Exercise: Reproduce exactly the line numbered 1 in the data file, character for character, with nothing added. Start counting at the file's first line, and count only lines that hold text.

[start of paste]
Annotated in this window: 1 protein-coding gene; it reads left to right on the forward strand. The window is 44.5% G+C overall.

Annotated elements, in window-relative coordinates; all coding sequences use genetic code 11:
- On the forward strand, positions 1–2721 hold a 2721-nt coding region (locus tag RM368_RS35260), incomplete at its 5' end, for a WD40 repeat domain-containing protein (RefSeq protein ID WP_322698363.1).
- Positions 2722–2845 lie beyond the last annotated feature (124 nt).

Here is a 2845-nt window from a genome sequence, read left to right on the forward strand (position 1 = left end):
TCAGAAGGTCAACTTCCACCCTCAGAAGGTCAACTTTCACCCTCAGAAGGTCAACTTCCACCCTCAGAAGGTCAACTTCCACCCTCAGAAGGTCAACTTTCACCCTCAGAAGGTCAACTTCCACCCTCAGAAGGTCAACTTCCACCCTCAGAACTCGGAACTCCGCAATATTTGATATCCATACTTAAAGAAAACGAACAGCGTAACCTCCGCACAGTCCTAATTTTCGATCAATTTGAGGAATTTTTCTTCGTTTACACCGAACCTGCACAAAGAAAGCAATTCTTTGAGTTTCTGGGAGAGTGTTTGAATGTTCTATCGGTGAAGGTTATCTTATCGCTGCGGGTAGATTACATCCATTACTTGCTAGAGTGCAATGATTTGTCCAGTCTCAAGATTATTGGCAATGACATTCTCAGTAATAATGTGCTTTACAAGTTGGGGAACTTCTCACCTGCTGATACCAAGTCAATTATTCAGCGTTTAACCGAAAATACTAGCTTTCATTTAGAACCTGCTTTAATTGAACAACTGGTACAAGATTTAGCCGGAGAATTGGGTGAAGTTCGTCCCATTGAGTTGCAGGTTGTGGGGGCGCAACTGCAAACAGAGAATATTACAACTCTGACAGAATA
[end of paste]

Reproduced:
Annotated in this window: 1 protein-coding gene; it reads left to right on the forward strand. The window is 44.5% G+C overall.